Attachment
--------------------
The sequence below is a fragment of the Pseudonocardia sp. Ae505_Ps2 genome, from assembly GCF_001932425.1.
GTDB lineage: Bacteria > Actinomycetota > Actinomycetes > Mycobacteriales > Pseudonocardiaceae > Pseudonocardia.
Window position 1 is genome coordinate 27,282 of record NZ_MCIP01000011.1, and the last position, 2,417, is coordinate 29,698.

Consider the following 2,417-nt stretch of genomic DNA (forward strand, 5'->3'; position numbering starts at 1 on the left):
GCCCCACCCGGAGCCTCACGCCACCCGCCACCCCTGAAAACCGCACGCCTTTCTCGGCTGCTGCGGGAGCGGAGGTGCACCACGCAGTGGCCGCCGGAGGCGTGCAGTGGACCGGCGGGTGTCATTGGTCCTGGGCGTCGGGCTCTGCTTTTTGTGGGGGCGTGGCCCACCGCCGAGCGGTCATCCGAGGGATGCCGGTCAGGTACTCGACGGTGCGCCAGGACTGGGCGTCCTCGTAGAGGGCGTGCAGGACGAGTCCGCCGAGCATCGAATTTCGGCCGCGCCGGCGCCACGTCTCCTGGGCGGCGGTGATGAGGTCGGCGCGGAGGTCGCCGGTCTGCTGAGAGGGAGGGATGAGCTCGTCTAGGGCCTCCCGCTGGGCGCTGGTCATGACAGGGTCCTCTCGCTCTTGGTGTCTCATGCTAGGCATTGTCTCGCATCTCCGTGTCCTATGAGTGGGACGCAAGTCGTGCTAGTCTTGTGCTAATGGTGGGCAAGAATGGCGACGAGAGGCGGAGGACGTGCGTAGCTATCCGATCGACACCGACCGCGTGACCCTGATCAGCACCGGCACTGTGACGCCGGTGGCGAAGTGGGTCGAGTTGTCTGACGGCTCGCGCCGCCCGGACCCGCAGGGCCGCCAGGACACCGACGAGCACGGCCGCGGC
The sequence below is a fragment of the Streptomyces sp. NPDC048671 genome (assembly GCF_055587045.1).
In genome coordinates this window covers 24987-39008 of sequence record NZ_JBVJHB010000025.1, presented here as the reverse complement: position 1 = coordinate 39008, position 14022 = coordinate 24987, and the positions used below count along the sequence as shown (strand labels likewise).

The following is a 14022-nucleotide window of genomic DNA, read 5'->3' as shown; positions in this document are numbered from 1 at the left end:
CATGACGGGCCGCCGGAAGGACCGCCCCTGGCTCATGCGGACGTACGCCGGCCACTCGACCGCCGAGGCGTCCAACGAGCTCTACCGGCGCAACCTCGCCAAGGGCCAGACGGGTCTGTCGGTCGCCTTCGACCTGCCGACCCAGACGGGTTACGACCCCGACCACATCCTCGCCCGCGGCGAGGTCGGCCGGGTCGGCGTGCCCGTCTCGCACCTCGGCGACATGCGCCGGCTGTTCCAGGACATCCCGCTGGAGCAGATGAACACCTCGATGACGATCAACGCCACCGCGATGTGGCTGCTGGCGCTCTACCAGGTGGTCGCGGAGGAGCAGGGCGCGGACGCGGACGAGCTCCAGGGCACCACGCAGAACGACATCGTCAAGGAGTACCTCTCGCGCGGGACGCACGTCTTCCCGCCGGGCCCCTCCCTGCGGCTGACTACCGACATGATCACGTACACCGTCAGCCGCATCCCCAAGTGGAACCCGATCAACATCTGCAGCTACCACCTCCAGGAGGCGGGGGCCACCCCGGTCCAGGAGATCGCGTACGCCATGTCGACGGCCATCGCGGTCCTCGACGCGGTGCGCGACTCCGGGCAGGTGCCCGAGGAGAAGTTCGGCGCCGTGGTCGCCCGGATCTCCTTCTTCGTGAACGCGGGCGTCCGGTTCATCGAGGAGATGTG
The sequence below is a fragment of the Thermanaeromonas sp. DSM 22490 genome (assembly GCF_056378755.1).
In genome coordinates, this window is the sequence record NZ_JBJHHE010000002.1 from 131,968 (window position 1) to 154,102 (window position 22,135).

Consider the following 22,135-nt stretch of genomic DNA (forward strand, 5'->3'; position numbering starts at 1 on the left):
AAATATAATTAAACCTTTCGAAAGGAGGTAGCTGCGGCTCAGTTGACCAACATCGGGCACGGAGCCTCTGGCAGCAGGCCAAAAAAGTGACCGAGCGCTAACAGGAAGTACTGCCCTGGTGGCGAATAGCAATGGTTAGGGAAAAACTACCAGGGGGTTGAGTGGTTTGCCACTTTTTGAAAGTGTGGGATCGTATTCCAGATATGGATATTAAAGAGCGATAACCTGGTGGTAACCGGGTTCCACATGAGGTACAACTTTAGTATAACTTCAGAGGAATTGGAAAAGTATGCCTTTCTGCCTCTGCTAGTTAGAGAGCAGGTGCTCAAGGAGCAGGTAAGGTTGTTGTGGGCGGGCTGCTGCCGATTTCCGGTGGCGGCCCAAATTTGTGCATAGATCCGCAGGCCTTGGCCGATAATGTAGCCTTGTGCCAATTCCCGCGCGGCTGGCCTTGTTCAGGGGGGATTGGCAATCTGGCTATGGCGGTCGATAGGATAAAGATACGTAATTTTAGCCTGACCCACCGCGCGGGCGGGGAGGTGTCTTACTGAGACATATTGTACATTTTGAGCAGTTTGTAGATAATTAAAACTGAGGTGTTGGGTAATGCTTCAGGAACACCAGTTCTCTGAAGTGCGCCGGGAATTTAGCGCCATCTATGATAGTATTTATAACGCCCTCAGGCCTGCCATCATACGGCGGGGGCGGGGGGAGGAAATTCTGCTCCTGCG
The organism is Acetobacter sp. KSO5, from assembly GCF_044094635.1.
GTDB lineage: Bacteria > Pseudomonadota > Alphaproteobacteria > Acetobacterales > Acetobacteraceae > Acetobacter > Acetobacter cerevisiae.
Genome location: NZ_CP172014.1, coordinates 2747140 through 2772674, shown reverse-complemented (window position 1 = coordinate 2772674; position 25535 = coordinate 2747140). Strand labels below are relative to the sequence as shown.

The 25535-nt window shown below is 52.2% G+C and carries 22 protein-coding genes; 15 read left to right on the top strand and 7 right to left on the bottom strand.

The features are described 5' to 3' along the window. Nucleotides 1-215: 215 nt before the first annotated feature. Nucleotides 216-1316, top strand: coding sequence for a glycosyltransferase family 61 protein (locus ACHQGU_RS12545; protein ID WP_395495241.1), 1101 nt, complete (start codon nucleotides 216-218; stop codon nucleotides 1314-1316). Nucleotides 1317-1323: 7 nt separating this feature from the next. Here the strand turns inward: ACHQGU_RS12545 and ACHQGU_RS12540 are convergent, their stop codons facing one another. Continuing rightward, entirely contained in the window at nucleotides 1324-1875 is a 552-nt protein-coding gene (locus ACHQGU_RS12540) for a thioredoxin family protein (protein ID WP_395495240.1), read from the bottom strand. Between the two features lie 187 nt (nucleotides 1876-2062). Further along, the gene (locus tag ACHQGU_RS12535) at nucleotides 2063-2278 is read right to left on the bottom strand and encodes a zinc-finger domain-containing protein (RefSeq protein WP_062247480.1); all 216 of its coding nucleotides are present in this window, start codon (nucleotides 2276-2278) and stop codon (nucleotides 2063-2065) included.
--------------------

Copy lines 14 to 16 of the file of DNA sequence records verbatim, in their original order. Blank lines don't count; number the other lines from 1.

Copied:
The organism is Acetobacter sp. KSO5, from assembly GCF_044094635.1.
GTDB lineage: Bacteria > Pseudomonadota > Alphaproteobacteria > Acetobacterales > Acetobacteraceae > Acetobacter > Acetobacter cerevisiae.
Genome location: NZ_CP172014.1, coordinates 2747140 through 2772674, shown reverse-complemented (window position 1 = coordinate 2772674; position 25535 = coordinate 2747140). Strand labels below are relative to the sequence as shown.